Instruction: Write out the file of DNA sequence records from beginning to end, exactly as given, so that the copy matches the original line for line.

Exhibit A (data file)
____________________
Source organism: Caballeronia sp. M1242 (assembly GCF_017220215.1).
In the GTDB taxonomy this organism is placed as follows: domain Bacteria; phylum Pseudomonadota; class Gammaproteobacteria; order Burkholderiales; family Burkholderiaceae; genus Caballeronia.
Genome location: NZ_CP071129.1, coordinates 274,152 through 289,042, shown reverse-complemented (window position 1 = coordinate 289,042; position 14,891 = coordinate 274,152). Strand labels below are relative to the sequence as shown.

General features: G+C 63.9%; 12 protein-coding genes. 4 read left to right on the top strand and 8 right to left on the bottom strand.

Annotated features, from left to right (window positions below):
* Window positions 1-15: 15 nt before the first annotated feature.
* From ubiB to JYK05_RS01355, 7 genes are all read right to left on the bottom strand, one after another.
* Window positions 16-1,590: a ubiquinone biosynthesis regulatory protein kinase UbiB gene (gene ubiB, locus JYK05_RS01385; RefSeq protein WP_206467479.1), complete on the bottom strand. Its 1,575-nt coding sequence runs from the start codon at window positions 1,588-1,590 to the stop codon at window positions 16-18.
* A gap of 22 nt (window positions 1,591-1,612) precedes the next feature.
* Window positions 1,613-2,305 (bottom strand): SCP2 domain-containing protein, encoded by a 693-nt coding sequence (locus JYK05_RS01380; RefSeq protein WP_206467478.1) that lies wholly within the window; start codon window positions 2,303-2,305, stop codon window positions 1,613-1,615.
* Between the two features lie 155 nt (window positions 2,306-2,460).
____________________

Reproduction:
Source organism: Caballeronia sp. M1242 (assembly GCF_017220215.1).
In the GTDB taxonomy this organism is placed as follows: domain Bacteria; phylum Pseudomonadota; class Gammaproteobacteria; order Burkholderiales; family Burkholderiaceae; genus Caballeronia.
Genome location: NZ_CP071129.1, coordinates 274,152 through 289,042, shown reverse-complemented (window position 1 = coordinate 289,042; position 14,891 = coordinate 274,152). Strand labels below are relative to the sequence as shown.

General features: G+C 63.9%; 12 protein-coding genes. 4 read left to right on the top strand and 8 right to left on the bottom strand.

Annotated features, from left to right (window positions below):
* Window positions 1-15: 15 nt before the first annotated feature.
* From ubiB to JYK05_RS01355, 7 genes are all read right to left on the bottom strand, one after another.
* Window positions 16-1,590: a ubiquinone biosynthesis regulatory protein kinase UbiB gene (gene ubiB, locus JYK05_RS01385; RefSeq protein WP_206467479.1), complete on the bottom strand. Its 1,575-nt coding sequence runs from the start codon at window positions 1,588-1,590 to the stop codon at window positions 16-18.
* A gap of 22 nt (window positions 1,591-1,612) precedes the next feature.
* Window positions 1,613-2,305 (bottom strand): SCP2 domain-containing protein, encoded by a 693-nt coding sequence (locus JYK05_RS01380; RefSeq protein WP_206467478.1) that lies wholly within the window; start codon window positions 2,303-2,305, stop codon window positions 1,613-1,615.
* Between the two features lie 155 nt (window positions 2,306-2,460).